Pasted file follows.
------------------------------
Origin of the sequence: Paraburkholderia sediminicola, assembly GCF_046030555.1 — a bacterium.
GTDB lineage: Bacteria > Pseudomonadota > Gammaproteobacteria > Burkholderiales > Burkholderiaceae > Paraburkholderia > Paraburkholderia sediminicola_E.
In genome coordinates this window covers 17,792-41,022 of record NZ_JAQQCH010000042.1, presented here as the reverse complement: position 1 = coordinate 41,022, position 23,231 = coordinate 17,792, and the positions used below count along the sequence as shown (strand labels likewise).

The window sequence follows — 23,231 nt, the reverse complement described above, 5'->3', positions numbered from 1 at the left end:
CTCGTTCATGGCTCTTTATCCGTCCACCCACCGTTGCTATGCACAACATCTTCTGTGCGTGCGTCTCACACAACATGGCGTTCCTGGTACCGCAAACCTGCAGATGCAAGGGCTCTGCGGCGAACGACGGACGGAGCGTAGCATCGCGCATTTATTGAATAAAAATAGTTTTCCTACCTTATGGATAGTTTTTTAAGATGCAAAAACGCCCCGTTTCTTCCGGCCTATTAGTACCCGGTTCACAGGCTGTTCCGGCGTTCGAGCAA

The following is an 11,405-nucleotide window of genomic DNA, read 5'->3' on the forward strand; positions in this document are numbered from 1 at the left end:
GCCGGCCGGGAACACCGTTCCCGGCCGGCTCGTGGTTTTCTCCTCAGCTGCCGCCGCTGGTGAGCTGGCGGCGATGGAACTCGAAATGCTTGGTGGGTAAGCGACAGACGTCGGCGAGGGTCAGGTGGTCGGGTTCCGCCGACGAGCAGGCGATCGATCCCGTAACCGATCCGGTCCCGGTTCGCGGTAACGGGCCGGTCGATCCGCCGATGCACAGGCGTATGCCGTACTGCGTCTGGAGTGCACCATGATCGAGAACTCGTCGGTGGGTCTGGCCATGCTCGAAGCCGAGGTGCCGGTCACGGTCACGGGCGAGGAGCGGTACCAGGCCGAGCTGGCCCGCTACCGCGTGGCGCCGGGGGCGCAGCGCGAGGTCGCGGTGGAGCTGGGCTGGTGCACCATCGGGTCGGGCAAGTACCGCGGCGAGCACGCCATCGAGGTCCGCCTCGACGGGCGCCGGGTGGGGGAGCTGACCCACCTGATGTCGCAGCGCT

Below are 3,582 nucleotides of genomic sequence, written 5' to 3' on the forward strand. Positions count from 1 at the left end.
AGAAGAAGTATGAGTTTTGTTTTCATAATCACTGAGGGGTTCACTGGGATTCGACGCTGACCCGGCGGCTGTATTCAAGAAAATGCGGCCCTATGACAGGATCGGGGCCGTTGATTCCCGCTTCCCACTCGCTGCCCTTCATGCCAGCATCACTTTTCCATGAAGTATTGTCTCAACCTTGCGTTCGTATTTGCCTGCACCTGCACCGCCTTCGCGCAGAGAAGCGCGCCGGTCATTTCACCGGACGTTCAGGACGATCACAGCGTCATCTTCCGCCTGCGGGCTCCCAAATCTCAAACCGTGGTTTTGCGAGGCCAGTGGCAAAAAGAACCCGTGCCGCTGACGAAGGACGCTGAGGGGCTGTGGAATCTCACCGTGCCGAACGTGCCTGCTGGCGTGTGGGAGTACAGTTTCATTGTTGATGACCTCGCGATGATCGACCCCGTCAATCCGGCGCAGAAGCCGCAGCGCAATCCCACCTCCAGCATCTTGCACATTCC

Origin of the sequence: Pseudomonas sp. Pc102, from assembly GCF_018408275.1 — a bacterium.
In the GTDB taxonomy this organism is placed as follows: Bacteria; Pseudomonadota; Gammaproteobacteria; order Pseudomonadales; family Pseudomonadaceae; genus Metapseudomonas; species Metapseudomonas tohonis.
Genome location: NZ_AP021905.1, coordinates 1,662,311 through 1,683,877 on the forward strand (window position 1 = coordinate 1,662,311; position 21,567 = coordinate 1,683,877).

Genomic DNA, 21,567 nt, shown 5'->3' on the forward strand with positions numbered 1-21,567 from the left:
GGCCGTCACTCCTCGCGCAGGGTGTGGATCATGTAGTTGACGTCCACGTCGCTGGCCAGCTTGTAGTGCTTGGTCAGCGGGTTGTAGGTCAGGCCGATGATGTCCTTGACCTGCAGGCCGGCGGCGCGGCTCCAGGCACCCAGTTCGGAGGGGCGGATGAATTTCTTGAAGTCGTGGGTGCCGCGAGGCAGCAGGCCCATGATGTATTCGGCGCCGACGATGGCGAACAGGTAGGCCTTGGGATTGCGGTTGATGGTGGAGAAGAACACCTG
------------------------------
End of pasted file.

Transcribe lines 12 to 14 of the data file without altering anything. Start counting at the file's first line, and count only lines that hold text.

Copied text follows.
Genome location: NZ_AP021905.1, coordinates 1,662,311 through 1,683,877 on the forward strand (window position 1 = coordinate 1,662,311; position 21,567 = coordinate 1,683,877).

Genomic DNA, 21,567 nt, shown 5'->3' on the forward strand with positions numbered 1-21,567 from the left:
GGCCGTCACTCCTCGCGCAGGGTGTGGATCATGTAGTTGACGTCCACGTCGCTGGCCAGCTTGTAGTGCTTGGTCAGCGGGTTGTAGGTCAGGCCGATGATGTCCTTGACCTGCAGGCCGGCGGCGCGGCTCCAGGCACCCAGTTCGGAGGGGCGGATGAATTTCTTGAAGTCGTGGGTGCCGCGAGGCAGCAGGCCCATGATGTATTCGGCGCCGACGATGGCGAACAGGTAGGCCTTGGGATTGCGGTTGATGGTGGAGAAGAACACCTG